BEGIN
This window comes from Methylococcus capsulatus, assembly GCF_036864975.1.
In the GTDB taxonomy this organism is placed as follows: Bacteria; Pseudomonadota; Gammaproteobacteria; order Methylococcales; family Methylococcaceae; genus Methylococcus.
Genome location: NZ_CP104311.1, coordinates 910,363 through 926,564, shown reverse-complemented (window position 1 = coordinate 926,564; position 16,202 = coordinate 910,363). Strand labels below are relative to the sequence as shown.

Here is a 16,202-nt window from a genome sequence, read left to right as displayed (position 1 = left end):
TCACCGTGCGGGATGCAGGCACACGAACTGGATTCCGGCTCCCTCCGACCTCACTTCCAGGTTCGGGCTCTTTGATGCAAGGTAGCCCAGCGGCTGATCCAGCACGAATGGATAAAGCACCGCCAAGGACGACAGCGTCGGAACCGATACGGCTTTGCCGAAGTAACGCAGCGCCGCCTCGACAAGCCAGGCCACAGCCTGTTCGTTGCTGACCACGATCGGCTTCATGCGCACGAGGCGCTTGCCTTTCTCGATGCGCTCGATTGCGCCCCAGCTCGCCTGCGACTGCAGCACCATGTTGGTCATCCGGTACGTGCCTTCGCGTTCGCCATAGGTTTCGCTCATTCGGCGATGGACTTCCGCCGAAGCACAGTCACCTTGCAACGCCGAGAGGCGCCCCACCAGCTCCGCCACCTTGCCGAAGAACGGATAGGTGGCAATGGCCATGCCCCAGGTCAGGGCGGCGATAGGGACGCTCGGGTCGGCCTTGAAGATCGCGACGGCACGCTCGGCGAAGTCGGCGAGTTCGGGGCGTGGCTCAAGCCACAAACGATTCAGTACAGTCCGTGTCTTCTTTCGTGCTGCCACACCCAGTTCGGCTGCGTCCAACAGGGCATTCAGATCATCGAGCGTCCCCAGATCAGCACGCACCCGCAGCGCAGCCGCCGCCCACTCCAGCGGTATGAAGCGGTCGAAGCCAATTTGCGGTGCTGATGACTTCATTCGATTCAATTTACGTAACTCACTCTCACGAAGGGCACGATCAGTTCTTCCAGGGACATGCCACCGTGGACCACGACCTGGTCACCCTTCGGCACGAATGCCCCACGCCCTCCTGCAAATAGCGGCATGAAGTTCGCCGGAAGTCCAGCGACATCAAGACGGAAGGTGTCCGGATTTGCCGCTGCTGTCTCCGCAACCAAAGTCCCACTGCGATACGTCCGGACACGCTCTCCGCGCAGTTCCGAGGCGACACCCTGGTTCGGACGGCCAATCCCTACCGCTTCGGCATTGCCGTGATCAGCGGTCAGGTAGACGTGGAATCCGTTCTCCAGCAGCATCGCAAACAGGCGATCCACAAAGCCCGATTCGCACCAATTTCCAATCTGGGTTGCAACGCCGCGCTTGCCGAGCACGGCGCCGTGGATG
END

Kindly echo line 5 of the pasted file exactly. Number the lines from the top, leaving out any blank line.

TCACCGTGCGGGATGCAGGCACACGAACTGGATTCCGGCTCCCTCCGACCTCACTTCCAGGTTCGGGCTCTTTGATGCAAGGTAGCCCAGCGGCTGATCCAGCACGAATGGATAAAGCACCGCCAAGGACGACAGCGTCGGAACCGATACGGCTTTGCCGAAGTAACGCAGCGCCGCCTCGACAAGCCAGGCCACAGCCTGTTCGTTGCTGACCACGATCGGCTTCATGCGCACGAGGCGCTTGCCTTTCTCGATGCGCTCGATTGCGCCCCAGCTCGCCTGCGACTGCAGCACCATGTTGGTCATCCGGTACGTGCCTTCGCGTTCGCCATAGGTTTCGCTCATTCGGCGATGGACTTCCGCCGAAGCACAGTCACCTTGCAACGCCGAGAGGCGCCCCACCAGCTCCGCCACCTTGCCGAAGAACGGATAGGTGGCAATGGCCATGCCCCAGGTCAGGGCGGCGATAGGGACGCTCGGGTCGGCCTTGAAGATCGCGACGGCACGCTCGGCGAAGTCGGCGAGTTCGGGGCGTGGCTCAAGCCACAAACGATTCAGTACAGTCCGTGTCTTCTTTCGTGCTGCCACACCCAGTTCGGCTGCGTCCAACAGGGCATTCAGATCATCGAGCGTCCCCAGATCAGCACGCACCCGCAGCGCAGCCGCCGCCCACTCCAGCGGTATGAAGCGGTCGAAGCCAATTTGCGGTGCTGATGACTTCATTCGATTCAATTTACGTAACTCACTCTCACGAAGGGCACGATCAGTTCTTCCAGGGACATGCCACCGTGGACCACGACCTGGTCACCCTTCGGCACGAATGCCCCACGCCCTCCTGCAAATAGCGGCATGAAGTTCGCCGGAAGTCCAGCGACATCAAGACGGAAGGTGTCCGGATTTGCCGCTGCTGTCTCCGCAACCAAAGTCCCACTGCGATACGTCCGGACACGCTCTCCGCGCAGTTCCGAGGCGACACCCTGGTTCGGACGGCCAATCCCTACCGCTTCGGCATTGCCGTGATCAGCGGTCAGGTAGACGTGGAATCCGTTCTCCAGCAGCATCGCAAACAGGCGATCCACAAAGCCCGATTCGCACCAATTTCCAATCTGGGTTGCAACGCCGCGCTTGCCGAGCACGGCGCCGTGGATG